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Never Trust A Jacked Yogi! Understanding the SAID Principle

By 24th August 2018Exercise, Recovery

Something I see all the time as a fitness professional is a misunderstanding of the SAID principle and a misuse of the SAID principle on trainers/coaches behalf.

It really pisses me off.

Before we move on any further, let’s just clarify what the SAID principle actually is. It’s acronym for Specific Adaptations to Imposed Demands. This means that for every training or exercise mode there will be a specific adaptation that comes with it. Train like a bodybuilder – you’ll look like a bodybuilder. Train like a marathon runner, you’ll look like a marathon runner.

The issue for me lies in the fact that many industry professionals fail to acknowledge how they got to where they are today. Whether that’s deliberate or just plain ignorance, I don’t know.

Let me give you a completely theoretical example – The jacked yogi.

jacked yogi said principle

He’s 40 years old, got 18 inch arms and a chiseled six pack and has been doing yoga for 5 years. As a result people flock to his classes because it must be the answer to looking lean and muscular right?

What you don’t know is he was a professional rugby player in his teens and an amateur competitive bodybuilder in his twenties. Hence the muscular, ripped frame. Whilst you could argue yoga has helped to sustain it, mantra and savasana didn’t get him there.

Make sense?

Here’s a real life example along the same lines – The Bodycoach.

He’s in great shape. He’s lean and he’s got a nice amount of lean body mass. Many people aspire for that look. One look at his social media channels and you’d be forgiven for thinking you can get looking like that by doing 10 minutes of HIIT comprised of burpees and mountain climbers as your workout. But when you sign up to his online programme guess what 90% of the workouts are made up of?

Yep, you guessed it – weight training!

Whilst it doesn’t really matter how anyone got to where they are today, it does matter when people are being mislead and deceived to sell more products or increase popularity of a training mode etc.

To help you out and clear this all up, I’ve listed common exercise modes below, along with a very specific adaptation that you would expect to experience. Note: to a degree there will be some crossover, however I’ve just focused on 1-2 adaptations for each. You could say it’s the adaptations they are most famous for. It’s also important to remember that adaptations could also be split into morphological and neurological. Going into this much detail is beyond the scope of this article, so I’ve just generalised.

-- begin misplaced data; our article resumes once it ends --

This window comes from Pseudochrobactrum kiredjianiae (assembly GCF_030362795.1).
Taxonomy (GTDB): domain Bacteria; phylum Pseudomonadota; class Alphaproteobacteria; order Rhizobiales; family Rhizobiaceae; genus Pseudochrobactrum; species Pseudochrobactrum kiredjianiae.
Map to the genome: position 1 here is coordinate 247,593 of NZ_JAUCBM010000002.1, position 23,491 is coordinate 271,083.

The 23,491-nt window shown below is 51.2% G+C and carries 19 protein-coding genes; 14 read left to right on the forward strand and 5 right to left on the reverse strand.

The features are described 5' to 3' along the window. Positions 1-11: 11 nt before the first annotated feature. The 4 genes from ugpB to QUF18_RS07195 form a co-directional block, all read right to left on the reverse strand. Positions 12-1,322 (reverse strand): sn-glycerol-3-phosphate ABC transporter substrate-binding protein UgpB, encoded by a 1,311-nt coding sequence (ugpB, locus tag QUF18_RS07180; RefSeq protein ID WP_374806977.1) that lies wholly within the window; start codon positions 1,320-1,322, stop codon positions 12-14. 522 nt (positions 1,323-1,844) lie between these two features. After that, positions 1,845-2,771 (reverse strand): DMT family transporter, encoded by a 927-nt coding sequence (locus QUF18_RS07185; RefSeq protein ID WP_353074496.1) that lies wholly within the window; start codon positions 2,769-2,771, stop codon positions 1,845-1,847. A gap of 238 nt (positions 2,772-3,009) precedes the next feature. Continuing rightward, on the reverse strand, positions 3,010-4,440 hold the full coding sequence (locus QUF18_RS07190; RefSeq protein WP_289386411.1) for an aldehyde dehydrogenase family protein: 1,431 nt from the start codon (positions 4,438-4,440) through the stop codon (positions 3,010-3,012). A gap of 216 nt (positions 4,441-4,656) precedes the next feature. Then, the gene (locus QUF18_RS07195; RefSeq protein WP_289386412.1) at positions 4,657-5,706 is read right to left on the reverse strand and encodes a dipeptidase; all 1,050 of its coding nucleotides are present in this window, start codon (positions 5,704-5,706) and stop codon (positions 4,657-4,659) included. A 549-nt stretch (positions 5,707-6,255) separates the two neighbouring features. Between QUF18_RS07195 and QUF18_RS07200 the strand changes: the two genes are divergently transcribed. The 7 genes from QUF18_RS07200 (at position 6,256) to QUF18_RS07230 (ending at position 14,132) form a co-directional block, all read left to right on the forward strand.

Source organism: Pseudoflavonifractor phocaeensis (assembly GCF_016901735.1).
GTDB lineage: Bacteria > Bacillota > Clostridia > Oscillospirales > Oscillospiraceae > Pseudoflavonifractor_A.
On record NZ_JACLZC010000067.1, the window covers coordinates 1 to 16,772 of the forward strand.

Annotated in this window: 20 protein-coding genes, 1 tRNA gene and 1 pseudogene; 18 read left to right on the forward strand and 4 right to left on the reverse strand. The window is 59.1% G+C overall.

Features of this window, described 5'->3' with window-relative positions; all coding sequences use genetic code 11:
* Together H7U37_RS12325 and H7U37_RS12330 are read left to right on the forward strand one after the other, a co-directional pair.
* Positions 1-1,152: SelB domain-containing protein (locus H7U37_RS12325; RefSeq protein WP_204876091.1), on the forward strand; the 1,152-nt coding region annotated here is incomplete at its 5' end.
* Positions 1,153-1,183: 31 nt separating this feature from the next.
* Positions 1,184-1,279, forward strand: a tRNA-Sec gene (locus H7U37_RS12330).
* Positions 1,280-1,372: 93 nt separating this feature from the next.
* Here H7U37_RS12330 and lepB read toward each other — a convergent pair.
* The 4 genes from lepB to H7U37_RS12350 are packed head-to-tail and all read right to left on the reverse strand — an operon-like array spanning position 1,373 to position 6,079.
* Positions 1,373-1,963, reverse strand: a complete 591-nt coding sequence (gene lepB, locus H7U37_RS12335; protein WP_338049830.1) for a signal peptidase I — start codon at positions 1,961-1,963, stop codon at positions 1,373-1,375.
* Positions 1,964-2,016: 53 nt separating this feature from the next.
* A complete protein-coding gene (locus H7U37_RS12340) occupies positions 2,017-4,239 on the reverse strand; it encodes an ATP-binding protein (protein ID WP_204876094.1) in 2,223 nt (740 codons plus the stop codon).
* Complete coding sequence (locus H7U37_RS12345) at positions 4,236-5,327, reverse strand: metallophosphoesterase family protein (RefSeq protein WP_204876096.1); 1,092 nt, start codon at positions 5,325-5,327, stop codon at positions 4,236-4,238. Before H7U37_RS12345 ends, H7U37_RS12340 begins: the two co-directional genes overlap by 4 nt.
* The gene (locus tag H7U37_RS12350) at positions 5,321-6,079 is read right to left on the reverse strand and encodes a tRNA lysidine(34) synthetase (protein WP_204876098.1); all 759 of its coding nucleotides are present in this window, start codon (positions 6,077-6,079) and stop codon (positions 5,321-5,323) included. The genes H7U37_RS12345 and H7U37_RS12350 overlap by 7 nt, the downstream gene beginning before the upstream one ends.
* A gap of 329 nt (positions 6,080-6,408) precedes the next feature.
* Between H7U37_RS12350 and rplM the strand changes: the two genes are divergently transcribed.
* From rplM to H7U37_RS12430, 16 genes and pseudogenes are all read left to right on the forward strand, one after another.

Weight training – Muscular size/strength/condition

Power lifting – Strength and power

Yoga – Flexibility/mobility

Boxing – Cardiovascular strength/ VO2 max

Pilates – Flexibility/mobility

General Running – Cardiovascular strength/ VO2 max

Callisthenics – Strength to bodyweight ratio

Swimming – Cardiovascular strength/ VO2 max

Gym based CV machines (treadmill, rower cross trainer etc.) – Cardiovascular strength/ VO2 max

Step classes/fitness dance classes – Cardiovascular strength/ VO2 max

By the way this isn’t including any dietary factors yet, as that would also influence the adaptation too. For example a calorie surplus with weight training would help build muscle, whilst a calorie deficit with weight training would help to lose fat etc.

Take Home Points From This Article

1. Understand the basic exercise modes and the corresponding adaption that follows it. Is it suitable for you goals? Is it the best thing you can be doing for you goals?
2. Dig deeper – Always remember with a persons journey that there’s more than meets the eye. Just because they are now a muscular marathon runner, doesn’t mean that marathon running was how they got in that condition etc.
3. Now armed with this knowledge, don’t try and do too much at once. You can’t be a bodybuilder with 20 inch biceps, training for a marathon whilst aiming to swim the channel by next month.

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